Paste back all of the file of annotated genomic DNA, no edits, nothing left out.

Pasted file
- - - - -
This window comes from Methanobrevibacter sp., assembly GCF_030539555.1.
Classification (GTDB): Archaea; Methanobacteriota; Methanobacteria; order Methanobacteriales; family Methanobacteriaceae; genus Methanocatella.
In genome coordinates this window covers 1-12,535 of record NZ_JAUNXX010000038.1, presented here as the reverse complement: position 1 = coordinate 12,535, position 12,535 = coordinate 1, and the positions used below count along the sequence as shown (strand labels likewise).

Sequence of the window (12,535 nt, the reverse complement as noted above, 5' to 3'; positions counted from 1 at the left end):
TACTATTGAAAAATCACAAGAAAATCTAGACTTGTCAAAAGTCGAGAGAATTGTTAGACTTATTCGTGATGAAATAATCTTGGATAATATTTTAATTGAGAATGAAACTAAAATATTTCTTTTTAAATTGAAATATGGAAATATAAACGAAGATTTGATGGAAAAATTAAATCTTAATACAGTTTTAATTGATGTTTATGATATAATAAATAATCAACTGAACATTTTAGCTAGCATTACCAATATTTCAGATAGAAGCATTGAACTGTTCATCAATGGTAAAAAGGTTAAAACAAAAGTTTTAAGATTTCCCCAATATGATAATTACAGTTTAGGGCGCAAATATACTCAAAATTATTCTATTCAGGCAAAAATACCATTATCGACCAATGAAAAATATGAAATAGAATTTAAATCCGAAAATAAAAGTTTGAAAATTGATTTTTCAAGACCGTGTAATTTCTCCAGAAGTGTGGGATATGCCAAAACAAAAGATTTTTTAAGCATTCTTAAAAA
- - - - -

This window comes from Methanobrevibacter sp., assembly GCF_030539555.1.
Classification (GTDB): Archaea; Methanobacteriota; Methanobacteria; order Methanobacteriales; family Methanobacteriaceae; genus Methanocatella.
In genome coordinates this window covers 1-12,535 of record NZ_JAUNXX010000038.1, presented here as the reverse complement: position 1 = coordinate 12,535, position 12,535 = coordinate 1, and the positions used below count along the sequence as shown (strand labels likewise).

Sequence of the window (12,535 nt, the reverse complement as noted above, 5' to 3'; positions counted from 1 at the left end):
TACTATTGAAAAATCACAAGAAAATCTAGACTTGTCAAAAGTCGAGAGAATTGTTAGACTTATTCGTGATGAAATAATCTTGGATAATATTTTAATTGAGAATGAAACTAAAATATTTCTTTTTAAATTGAAATATGGAAATATAAACGAAGATTTGATGGAAAAATTAAATCTTAATACAGTTTTAATTGATGTTTATGATATAATAAATAATCAACTGAACATTTTAGCTAGCATTACCAATATTTCAGATAGAAGCATTGAACTGTTCATCAATGGTAAAAAGGTTAAAACAAAAGTTTTAAGATTTCCCCAATATGATAATTACAGTTTAGGGCGCAAATATACTCAAAATTATTCTATTCAGGCAAAAATACCATTATCGACCAATGAAAAATATGAAATAGAATTTAAATCCGAAAATAAAAGTTTGAAAATTGATTTTTCAAGACCGTGTAATTTCTCCAGAAGTGTGGGATATGCCAAAACAAAAGATTTTTTAAGCATTCTTAAAAA